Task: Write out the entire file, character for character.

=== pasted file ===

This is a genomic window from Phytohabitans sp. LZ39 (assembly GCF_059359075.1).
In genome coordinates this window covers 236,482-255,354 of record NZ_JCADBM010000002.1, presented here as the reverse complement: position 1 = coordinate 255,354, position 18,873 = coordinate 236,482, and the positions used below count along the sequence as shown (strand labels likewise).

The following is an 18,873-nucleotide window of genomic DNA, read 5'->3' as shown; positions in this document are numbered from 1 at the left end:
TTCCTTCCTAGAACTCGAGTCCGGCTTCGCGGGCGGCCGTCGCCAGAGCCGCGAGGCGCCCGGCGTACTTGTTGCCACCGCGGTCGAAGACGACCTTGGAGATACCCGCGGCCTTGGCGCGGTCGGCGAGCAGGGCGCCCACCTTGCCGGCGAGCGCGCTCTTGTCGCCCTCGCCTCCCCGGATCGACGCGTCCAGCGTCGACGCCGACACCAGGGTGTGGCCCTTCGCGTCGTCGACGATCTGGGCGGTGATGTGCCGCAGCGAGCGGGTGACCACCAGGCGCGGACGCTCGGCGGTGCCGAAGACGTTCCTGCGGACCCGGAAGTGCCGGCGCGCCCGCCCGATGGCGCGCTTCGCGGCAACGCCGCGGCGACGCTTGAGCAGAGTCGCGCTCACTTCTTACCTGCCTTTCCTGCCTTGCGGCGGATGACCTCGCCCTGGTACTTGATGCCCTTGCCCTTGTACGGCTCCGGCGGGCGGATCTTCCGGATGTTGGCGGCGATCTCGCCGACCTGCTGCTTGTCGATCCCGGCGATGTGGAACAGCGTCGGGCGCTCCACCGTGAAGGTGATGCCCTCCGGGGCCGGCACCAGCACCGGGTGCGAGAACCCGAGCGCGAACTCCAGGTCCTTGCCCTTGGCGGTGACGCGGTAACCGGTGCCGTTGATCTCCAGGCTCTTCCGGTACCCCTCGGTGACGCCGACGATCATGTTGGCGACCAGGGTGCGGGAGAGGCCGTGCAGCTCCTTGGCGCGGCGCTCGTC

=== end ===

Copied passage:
This is a genomic window from Phytohabitans sp. LZ39 (assembly GCF_059359075.1).
In genome coordinates this window covers 236,482-255,354 of record NZ_JCADBM010000002.1, presented here as the reverse complement: position 1 = coordinate 255,354, position 18,873 = coordinate 236,482, and the positions used below count along the sequence as shown (strand labels likewise).

The following is an 18,873-nucleotide window of genomic DNA, read 5'->3' as shown; positions in this document are numbered from 1 at the left end:
TTCCTTCCTAGAACTCGAGTCCGGCTTCGCGGGCGGCCGTCGCCAGAGCCGCGAGGCGCCCGGCGTACTTGTTGCCACCGCGGTCGAAGACGACCTTGGAGATACCCGCGGCCTTGGCGCGGTCGGCGAGCAGGGCGCCCACCTTGCCGGCGAGCGCGCTCTTGTCGCCCTCGCCTCCCCGGATCGACGCGTCCAGCGTCGACGCCGACACCAGGGTGTGGCCCTTCGCGTCGTCGACGATCTGGGCGGTGATGTGCCGCAGCGAGCGGGTGACCACCAGGCGCGGACGCTCGGCGGTGCCGAAGACGTTCCTGCGGACCCGGAAGTGCCGGCGCGCCCGCCCGATGGCGCGCTTCGCGGCAACGCCGCGGCGACGCTTGAGCAGAGTCGCGCTCACTTCTTACCTGCCTTTCCTGCCTTGCGGCGGATGACCTCGCCCTGGTACTTGATGCCCTTGCCCTTGTACGGCTCCGGCGGGCGGATCTTCCGGATGTTGGCGGCGATCTCGCCGACCTGCTGCTTGTCGATCCCGGCGATGTGGAACAGCGTCGGGCGCTCCACCGTGAAGGTGATGCCCTCCGGGGCCGGCACCAGCACCGGGTGCGAGAACCCGAGCGCGAACTCCAGGTCCTTGCCCTTGGCGGTGACGCGGTAACCGGTGCCGTTGATCTCCAGGCTCTTCCGGTACCCCTCGGTGACGCCGACGATCATGTTGGCGACCAGGGTGCGGGAGAGGCCGTGCAGCTCCTTGGCGCGGCGCTCGTC